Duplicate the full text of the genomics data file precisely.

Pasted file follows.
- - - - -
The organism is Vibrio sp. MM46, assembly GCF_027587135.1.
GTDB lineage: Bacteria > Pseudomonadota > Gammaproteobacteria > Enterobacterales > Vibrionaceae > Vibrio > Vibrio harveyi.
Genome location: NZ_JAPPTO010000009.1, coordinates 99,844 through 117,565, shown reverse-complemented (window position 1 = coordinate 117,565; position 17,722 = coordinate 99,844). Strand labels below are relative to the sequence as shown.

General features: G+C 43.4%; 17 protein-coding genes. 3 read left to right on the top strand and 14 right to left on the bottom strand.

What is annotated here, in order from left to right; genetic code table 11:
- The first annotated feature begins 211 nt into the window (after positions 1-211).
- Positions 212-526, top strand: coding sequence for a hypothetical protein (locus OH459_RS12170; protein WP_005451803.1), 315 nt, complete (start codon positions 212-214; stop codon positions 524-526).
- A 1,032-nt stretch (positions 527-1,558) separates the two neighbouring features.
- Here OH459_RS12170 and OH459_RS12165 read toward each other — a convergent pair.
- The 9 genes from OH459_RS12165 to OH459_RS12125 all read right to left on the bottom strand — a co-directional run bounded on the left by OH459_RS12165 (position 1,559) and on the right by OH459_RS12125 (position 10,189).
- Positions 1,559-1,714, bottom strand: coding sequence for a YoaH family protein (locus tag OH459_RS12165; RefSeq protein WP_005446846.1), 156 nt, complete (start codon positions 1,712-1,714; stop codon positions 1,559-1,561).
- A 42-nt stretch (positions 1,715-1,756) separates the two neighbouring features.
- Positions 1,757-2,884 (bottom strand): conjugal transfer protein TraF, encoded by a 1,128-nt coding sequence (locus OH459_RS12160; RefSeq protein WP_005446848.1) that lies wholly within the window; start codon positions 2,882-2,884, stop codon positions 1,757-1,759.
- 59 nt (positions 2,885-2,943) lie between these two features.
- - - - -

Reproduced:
The organism is Vibrio sp. MM46, assembly GCF_027587135.1.
GTDB lineage: Bacteria > Pseudomonadota > Gammaproteobacteria > Enterobacterales > Vibrionaceae > Vibrio > Vibrio harveyi.
Genome location: NZ_JAPPTO010000009.1, coordinates 99,844 through 117,565, shown reverse-complemented (window position 1 = coordinate 117,565; position 17,722 = coordinate 99,844). Strand labels below are relative to the sequence as shown.

General features: G+C 43.4%; 17 protein-coding genes. 3 read left to right on the top strand and 14 right to left on the bottom strand.

What is annotated here, in order from left to right; genetic code table 11:
- The first annotated feature begins 211 nt into the window (after positions 1-211).
- Positions 212-526, top strand: coding sequence for a hypothetical protein (locus OH459_RS12170; protein WP_005451803.1), 315 nt, complete (start codon positions 212-214; stop codon positions 524-526).
- A 1,032-nt stretch (positions 527-1,558) separates the two neighbouring features.
- Here OH459_RS12170 and OH459_RS12165 read toward each other — a convergent pair.
- The 9 genes from OH459_RS12165 to OH459_RS12125 all read right to left on the bottom strand — a co-directional run bounded on the left by OH459_RS12165 (position 1,559) and on the right by OH459_RS12125 (position 10,189).
- Positions 1,559-1,714, bottom strand: coding sequence for a YoaH family protein (locus tag OH459_RS12165; RefSeq protein WP_005446846.1), 156 nt, complete (start codon positions 1,712-1,714; stop codon positions 1,559-1,561).
- A 42-nt stretch (positions 1,715-1,756) separates the two neighbouring features.
- Positions 1,757-2,884 (bottom strand): conjugal transfer protein TraF, encoded by a 1,128-nt coding sequence (locus OH459_RS12160; RefSeq protein WP_005446848.1) that lies wholly within the window; start codon positions 2,882-2,884, stop codon positions 1,757-1,759.
- 59 nt (positions 2,885-2,943) lie between these two features.